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Mallinckrodt Agrees To Pay $1.6 Bln To Settle Opioid Claims

mallinckrodt feb26 lt

Generic drug maker Mallinckrodt Plc announced an agreement to pay $1.6 billion to settle thousands of opioid-related claims. The news comes as opioid crisis in the U.S. is growing at an alarming rate.

Under the deal, Mallinckrodt's Specialty Generics business, which manufactures generic opioid products, will file for Chapter 11 bankruptcy in the coming months. The settlement would become effective upon Specialty Generics' emergence from the bankruptcy. The settlement also includes warrants for 19.99 percent of the company's stake.

The agreement was made with a court-appointed plaintiffs' executive committee, supported by 47 state and U.S. Territory Attorneys General. The proposed settlement is subject to court approval and other conditions.

In a statement, the company said, "This court-supervised process is expected to lead to the creation of a trust which, among other things, would establish an abatement fund to offset the expense of helping to combat opioid addiction and providing support to communities impacted by opioid abuse."

The specialty generics-focused unit SpecGx LLC and other affiliates agreed to make the payment over eight years. The settlement would be made in structured payments. The company would pay $300 million upon Specialty Generics' emergence from Chapter 11, and $200 million on each of the first and second anniversaries of emergence. Further, $150 million will be paid on each of the third through eighth anniversaries of emergence.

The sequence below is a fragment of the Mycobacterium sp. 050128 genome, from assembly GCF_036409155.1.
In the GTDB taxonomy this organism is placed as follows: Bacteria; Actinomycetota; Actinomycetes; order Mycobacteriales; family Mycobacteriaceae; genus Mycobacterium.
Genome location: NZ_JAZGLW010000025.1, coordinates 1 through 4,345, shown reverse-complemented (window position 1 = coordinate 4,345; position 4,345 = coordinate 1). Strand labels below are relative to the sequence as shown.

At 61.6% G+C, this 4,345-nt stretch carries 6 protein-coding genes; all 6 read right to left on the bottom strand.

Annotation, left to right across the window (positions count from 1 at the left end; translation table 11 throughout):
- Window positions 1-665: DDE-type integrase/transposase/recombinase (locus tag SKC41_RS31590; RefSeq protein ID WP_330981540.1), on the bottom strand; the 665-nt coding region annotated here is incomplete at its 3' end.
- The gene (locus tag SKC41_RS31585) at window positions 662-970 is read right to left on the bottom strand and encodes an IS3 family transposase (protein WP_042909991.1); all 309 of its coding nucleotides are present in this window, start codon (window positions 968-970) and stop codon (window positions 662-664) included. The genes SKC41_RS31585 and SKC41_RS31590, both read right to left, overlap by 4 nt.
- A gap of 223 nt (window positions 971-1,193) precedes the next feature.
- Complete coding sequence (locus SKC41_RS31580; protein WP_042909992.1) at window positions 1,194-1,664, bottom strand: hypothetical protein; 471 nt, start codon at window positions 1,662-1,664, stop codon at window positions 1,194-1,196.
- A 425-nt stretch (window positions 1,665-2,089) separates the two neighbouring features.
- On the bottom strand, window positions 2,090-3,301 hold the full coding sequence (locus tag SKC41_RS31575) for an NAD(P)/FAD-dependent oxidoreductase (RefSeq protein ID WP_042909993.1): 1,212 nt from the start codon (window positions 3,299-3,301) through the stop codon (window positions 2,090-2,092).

Once the Specialty Generics business emerge from bankruptcy, the trust would receive warrants, exercisable at $3.15 per share, to buy ordinary shares of approximately 19.99 percent in the company.

Mallinckrodt and its Specialty Brands-related subsidiaries would not be part of the Chapter 11 filing.

The drug industry is facing more than 2,000 actions by state and local governments accusing drug manufacturers that the companies aggressively marketed the painkillers despite knowing the risk of addiction and that they are liable for the nation's opioid crisis.

Drug makers Johnson & Johnson and Teva Pharmaceutical Industries Ltd last year offered to pay $4 billion and $15 billion, respectively, to settle all claims related to opioid epidemic in the US.

According to U.S. Attorney General William P. Barr, "The opioid epidemic is the deadliest drug crisis this country has ever faced." It has been estimated that more than 130 people are dying from opioid-related drug overdoses every day in the United States.

In December last year, the U.S. Government awarded more than $333 million to help communities affected by the opioid crisis in the country.

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